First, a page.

It didn’t matter that the skies were filling with smoke for this group of cyclists in Ashland, because they had a mission: to bring food and water to people in Talent and Phoenix who were running low.
Local officials aren’t allowing any cars into those nearby towns, even residents, because of gas leaks and downed power lines. The Almeda Fire first started in Ashland on Tuesday, but strong winds pushed it north where it destroyed hundreds of homes in nearby communities. Many people are still living there and they don’t have electricity or potable water.
That’s where the Ashland Bike Brigade came in. Nearly a hundred cyclists spread across town carrying cases of water, sandwiches, pet food, and other supplies. They got there through a nearby bike path.
Cyclist John Baxter — who is also a producer at Jefferson Public Radio — stopped at a home in Talent where a man was standing in the front yard.
“You guys good?” Baxter asked Bill Corlett. “Do you need water or anything?”
Corlett said there are four people and pets living in his home. Although the city recently turned the water back on, it was not potable.
“They’re not letting anybody in,” Corlett said. “You can get out, but you can’t get in.”
Just a couple days earlier, flames had engulfed entire blocks in Talent. Even so, some people chose not to evacuate. They didn’t think the fire would reach them, or they wanted to protect their home from the flames. Or, they just didn’t have a way to evacuate because they didn’t have a car.
Whatever reason they had, it wasn’t important. These cyclists were there to help. Among them was Nick David, who grew up in Talent but now lives in Ashland. He rode a large cargo bike carrying gallons of water, including a 5-gallon bottle strapped into a child’s seat. But that morning, he was having trouble giving it away.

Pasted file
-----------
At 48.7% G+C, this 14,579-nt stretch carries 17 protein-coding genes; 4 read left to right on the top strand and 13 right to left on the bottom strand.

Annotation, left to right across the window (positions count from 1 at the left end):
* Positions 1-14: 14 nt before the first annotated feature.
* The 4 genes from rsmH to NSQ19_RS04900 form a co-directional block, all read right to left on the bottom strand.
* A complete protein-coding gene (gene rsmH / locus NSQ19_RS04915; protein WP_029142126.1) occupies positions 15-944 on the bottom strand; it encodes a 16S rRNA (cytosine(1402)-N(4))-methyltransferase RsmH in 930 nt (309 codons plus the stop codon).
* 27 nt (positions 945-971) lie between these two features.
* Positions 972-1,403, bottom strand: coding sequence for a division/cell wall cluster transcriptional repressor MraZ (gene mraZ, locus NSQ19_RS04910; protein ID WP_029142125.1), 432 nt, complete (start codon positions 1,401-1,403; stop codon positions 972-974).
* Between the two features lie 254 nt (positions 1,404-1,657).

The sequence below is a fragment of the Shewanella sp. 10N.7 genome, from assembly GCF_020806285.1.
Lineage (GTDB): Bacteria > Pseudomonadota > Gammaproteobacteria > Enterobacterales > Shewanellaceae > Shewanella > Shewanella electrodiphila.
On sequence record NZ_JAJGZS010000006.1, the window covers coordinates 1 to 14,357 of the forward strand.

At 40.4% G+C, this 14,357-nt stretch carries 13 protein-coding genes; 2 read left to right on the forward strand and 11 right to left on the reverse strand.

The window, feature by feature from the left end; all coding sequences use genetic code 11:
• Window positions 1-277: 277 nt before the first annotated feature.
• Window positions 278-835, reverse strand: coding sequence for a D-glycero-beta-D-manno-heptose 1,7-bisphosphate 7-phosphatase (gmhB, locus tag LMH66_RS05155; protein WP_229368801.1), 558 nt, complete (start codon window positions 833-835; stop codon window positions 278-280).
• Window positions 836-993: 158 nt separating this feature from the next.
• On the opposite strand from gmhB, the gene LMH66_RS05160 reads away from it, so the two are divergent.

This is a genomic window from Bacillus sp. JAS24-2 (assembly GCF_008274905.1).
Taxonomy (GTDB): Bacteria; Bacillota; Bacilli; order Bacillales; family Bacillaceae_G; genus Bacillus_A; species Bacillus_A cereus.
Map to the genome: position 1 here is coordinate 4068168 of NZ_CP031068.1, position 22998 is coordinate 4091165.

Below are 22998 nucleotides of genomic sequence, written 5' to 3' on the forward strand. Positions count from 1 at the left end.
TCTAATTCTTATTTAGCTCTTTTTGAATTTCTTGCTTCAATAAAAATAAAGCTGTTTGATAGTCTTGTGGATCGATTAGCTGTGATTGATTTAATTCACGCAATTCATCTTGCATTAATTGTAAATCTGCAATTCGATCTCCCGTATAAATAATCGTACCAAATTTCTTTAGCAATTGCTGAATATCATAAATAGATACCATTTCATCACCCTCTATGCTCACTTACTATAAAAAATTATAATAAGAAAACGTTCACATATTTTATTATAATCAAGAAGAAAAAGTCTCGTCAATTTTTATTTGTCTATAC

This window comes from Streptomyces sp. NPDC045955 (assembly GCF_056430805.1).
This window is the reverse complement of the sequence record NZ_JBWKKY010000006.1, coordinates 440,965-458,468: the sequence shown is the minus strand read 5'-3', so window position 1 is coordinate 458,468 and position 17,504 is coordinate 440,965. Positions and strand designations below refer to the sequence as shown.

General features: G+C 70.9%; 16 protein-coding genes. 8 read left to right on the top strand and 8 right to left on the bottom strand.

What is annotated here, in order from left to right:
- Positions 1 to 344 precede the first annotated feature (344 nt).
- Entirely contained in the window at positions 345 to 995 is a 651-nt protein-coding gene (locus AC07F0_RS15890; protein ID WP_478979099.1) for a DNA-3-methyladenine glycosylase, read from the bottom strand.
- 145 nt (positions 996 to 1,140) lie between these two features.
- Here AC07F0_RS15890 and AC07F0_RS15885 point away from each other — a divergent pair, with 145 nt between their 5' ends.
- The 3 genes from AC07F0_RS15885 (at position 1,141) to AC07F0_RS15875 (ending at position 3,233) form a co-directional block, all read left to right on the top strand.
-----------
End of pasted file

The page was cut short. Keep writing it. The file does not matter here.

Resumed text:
“I’ve heard several people say there are more people in need than me,” Bandoroff said, riding his bike through the empty streets. “But where are they?”
It seemed like a lot of people didn’t think they deserved it, he said. That there were others out there who needed it more. There were also just more cars sneaking in with supplies through back roads.
Even so, almost everyone appreciated this small bit of kindness. David stopped at a home in Talent where a woman opened the door. Susan Silva said her daughter recently brought in water from a back road, so she was set. But she thanked David and begins to cry.
“I really appreciate that you’re out there, with the smoke and COVID and just all of it,” Silva said. “I just feel beaten down. I broke my ankle 10 weeks ago. This has just sucked, this summer has just sucked. And so this really made my heart happy.”
Back in the center of town, cyclist Scott Bandoroff sat among a group that delegated tasks to others who had brought supplies. He did bring some water, but mostly, he came because he’s a psychologist with experience in crisis counseling. He was there to provide support to people who need it.
“It’s often several months later that it really hits people,” Bandoroff said. “Many people do what they need to do to meet immediate survival needs, because that’s what’s important — taking care of your children and things like that — but after that’s done and it settles in, it’s a few months out.”
He also met people who declined water because they thought someone else needed it more.
“I saw a guy, he said, ‘I hate to say this, but we’re kind of used to this,’” Bandoroff recalled. “But, you’re used to smoke, not having your community members wiped out like this.”
Bandoroff said it’s natural for people tend to discredit their feelings. There’s always someone who has it worse off.
“The feeling that, ‘Oh, I should be OK. I didn’t even lose my home.’ You don’t compare traumas,” Bandoroff said. “What you’re feeling is absolutely legitimate and valid, and you need to honor that and get the support you need, even if you think you shouldn’t need it.”
Bandoroff and other mental health professionals will be among a list of that Jackson County Public Health is compiling for people who need crisis support. Because even after these fires finally subside and the smoke clears, the physical and emotional damage left behind will likely last for years.